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Removal of Lien or Annotation on Condominium Titles Due to Unpaid Dues

Removal of Lien or Annotation on Condominium Titles Due to Unpaid Dues

Being a condominium unit owner entails obligations that you have to pay for the continuous maintenance and enjoyment of the amenities and facilities.  This convenience is part and parcel of the reason why you chose to go the condominium living route. 

Monthly condominium fees are being collected by the management of the condominium for every unit resident. However, there are those who are unable to keep up in paying their monthly dues. What happens then? The amount that needs to be paid ends up ballooning up due to interests, charges, penalties, and other applicable fees. 

Section 20 of Republic Act No. 4726 or The Condominium Act  provides that. “An assessment upon any condominium made in accordance with a duly registered declaration of restrictions shall be an obligation of the owner thereof at the time the assessment is made. The amount of any such assessment plus any other charges thereon, such as interest, costs (including attorney’s fees) and penalties, as such may be provided for in the declaration of restrictions, shall be and become a lien upon the condominium assessed when the management body causes a notice of assessment to be registered with the Register of Deeds of the city or province where such condominium project is located. 

The notice shall state the amount of such assessment and such other charges thereon a may be authorized by the declaration of restrictions, a description of the condominium, unit against which same has been assessed, and the name of the registered owner thereof. Such notice shall be signed by an authorized representative of the management body or as otherwise provided in the declaration of restrictions. Upon payment of said assessment and charges or other satisfaction thereof, the management body shall cause to be registered a release of the lien. 

This means the  Condominium association has the right to annotate a lien on the condominium title to prevent the unit owner from selling the property without having this lien settled. This is on top of the suspension of rights and privileges accorded to a condominium unit owner if he is delinquent or remiss in paying his association dues.

The lien mentioned shall be treated as a superior lien as stated in the provision. Thus, the law provides that, “Such lien shall be superior to all other liens registered subsequent to the registration of said notice of assessment except real property tax liens and except that the declaration of restrictions may provide for the subordination thereof to any other liens and encumbrances.

The way of enforcing such lien shall either be through judicial or extra-judicial foreclosure. The last paragraph of the provision mentions that, “Such liens may be enforced in the same manner provided for by law for the judicial or extrajudicial foreclosure of mortgages of real property.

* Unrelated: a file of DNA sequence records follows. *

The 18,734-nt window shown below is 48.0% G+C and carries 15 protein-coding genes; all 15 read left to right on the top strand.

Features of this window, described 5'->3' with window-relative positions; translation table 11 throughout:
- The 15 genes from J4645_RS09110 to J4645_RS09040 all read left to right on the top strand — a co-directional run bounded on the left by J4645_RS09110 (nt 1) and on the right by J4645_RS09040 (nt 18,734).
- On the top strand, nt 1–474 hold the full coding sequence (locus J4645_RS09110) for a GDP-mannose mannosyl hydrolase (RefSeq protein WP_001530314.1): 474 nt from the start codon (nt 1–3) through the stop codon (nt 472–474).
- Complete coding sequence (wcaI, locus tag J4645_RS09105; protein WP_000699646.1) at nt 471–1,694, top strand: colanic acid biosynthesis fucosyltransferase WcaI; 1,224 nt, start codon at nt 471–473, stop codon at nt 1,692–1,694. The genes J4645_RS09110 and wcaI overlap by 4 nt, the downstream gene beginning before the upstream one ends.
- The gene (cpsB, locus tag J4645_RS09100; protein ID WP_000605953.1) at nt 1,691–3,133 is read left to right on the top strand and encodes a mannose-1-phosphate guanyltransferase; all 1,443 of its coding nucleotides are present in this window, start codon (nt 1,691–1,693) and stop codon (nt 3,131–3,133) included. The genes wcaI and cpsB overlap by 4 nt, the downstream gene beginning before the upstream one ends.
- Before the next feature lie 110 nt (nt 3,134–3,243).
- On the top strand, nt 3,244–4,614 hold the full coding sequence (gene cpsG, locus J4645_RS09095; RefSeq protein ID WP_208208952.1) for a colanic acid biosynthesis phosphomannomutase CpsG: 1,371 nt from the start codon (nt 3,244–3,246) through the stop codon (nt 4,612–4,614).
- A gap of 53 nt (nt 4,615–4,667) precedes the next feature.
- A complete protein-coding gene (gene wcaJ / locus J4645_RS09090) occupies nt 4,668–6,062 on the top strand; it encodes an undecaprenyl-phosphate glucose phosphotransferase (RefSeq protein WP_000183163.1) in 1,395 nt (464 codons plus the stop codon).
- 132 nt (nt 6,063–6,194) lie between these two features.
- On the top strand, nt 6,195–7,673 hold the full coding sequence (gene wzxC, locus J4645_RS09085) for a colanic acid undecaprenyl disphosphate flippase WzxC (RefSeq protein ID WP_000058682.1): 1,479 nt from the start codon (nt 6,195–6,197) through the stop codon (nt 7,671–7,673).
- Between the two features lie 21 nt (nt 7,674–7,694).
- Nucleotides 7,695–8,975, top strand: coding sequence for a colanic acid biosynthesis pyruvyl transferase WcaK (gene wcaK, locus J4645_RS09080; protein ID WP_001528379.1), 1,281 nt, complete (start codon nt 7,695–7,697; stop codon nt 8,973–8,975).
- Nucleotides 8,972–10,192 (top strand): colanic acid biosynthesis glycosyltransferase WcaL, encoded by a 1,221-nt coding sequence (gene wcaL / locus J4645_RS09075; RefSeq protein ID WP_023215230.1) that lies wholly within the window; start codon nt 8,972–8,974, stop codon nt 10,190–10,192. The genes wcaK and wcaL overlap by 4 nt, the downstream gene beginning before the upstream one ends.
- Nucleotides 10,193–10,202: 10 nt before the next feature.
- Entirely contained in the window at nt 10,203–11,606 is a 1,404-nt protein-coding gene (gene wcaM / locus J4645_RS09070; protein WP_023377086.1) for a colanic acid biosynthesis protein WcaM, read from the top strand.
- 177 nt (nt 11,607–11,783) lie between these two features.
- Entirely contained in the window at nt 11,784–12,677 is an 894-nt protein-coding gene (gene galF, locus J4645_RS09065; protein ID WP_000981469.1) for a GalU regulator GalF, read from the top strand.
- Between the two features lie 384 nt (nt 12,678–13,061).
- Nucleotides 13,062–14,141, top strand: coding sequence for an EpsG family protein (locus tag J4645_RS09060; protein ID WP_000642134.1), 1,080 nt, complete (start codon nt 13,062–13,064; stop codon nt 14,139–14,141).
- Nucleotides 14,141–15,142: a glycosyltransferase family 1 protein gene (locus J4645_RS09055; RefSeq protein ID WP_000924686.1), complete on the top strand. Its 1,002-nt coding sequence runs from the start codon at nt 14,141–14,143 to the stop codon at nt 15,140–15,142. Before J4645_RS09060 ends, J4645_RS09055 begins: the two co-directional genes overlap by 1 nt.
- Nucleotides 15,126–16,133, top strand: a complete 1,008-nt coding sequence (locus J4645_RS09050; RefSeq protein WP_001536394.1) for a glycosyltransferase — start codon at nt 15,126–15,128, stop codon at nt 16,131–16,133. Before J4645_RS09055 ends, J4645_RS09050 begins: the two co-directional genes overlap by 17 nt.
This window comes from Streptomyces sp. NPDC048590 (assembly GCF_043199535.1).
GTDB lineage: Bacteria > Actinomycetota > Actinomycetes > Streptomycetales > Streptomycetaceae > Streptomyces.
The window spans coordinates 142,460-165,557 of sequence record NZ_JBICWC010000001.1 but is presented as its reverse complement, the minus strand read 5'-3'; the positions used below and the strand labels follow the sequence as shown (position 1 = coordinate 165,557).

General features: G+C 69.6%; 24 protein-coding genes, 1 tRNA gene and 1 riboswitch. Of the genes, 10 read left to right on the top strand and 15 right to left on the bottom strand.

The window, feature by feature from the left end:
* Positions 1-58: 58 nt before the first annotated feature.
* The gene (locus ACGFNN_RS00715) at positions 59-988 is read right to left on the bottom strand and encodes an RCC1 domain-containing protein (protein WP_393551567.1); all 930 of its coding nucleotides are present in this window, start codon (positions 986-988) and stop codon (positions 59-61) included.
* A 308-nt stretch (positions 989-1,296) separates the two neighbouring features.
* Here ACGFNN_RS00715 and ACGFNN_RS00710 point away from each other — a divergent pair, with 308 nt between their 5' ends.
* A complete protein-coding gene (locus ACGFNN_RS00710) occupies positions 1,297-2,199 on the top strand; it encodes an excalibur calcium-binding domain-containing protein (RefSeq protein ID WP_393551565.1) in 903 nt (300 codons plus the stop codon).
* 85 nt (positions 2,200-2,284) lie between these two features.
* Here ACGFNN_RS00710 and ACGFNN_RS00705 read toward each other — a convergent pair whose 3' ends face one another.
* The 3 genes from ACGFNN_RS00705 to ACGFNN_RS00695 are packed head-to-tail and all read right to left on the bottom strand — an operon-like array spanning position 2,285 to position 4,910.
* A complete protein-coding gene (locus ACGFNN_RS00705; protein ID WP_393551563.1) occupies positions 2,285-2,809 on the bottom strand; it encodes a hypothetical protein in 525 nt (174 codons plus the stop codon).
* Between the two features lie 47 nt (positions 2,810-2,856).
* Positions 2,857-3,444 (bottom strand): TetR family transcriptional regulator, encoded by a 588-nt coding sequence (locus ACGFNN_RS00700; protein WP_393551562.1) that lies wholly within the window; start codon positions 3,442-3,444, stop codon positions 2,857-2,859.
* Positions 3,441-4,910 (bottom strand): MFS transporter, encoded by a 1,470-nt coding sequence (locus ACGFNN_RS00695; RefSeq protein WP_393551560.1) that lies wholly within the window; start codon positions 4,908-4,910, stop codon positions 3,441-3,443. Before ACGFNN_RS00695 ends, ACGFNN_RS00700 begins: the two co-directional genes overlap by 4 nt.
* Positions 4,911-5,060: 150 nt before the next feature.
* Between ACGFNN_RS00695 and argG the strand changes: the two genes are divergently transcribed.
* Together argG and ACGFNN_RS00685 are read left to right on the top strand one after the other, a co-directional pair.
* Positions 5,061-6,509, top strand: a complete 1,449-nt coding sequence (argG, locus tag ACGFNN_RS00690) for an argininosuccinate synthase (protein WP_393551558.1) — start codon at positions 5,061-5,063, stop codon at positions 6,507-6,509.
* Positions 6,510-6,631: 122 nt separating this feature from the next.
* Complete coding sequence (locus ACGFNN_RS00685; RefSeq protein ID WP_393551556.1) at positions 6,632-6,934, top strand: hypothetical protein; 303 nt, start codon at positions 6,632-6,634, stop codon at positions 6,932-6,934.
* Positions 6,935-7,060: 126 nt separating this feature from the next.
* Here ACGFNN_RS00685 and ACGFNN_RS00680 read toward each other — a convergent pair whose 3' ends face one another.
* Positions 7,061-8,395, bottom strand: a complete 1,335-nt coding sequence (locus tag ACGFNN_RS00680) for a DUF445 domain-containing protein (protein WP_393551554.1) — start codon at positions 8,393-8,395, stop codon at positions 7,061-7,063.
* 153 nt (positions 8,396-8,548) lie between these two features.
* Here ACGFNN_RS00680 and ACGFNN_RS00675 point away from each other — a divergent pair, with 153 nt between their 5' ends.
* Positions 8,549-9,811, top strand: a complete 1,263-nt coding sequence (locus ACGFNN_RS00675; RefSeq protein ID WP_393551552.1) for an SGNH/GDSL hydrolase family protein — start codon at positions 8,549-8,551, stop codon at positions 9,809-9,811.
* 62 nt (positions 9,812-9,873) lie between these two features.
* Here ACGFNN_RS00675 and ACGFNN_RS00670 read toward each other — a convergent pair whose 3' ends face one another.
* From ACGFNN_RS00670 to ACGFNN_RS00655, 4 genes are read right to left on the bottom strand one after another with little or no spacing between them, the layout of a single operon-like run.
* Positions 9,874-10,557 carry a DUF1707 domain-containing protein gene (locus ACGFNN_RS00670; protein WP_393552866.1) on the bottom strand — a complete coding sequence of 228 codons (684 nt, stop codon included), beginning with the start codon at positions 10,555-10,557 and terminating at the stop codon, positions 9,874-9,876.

Unless otherwise provided for in the declaration of restrictions, the management body shall have power to bid at foreclosure sale. The condominium owner shall have the same right of redemption as in cases of judicial or extrajudicial foreclosure of mortgages.

This is further explained in the case of  First Marbella Condominium Association, Inc. vs. Gatmaytan  (GR No. 163196, July 4, 2008), where jurisprudence states that,While the law also grants petitioner the option to enforce said lien through either the judicial or extrajudicial foreclosure sale of the condominium unit, Section 20 does not by itself, ipso facto, authorize judicial and extrajudicial foreclosure of the condominium unit. Petitioner may avail itself of either option only in the manner provided for by the governing law and rules. As already pointed out, A.M. No. No. 99-10-05-0, as implemented under Circular No. 7-2002, requires that petitioner furnish evidence of its special authority to cause the extrajudicial foreclosure of the condominium unit.” 

Of course, you do not want to wait until the Condominium Association enforces its rights against you just to collect your association dues. As much as possible, you want the lien removed, if financially capable. Note however, that you’ll need to go through the condominium association to have this lien removed. As the power to annotate carries also the power to remove. 

Consequently,  if the assessments and charges have been paid, the lien may be released upon notice and/or application with the registry of deeds. This is based on the same provision mentioned above, stating: “Upon payment of said assessment and charges or other satisfaction thereof, the management body shall cause to be registered a release of the lien.”

You are likely going to be charged with additional fees for the removal of the annotation. The requirements to annotate a lien on account of failure to pay association dues is more or less the same as the requirements to remove the lien. Read back on our annotation of lien for failure to pay association dues on this  link.

Need further information and assistance regarding the removal of unpaid condominium dues in the Philippines?  Talk to our team at  FILEDOCSPHIL  to know more about the requirements and process. Call us today at(+632) 8478 5826or send an email toinfo@filedocsphil.comfor more information.

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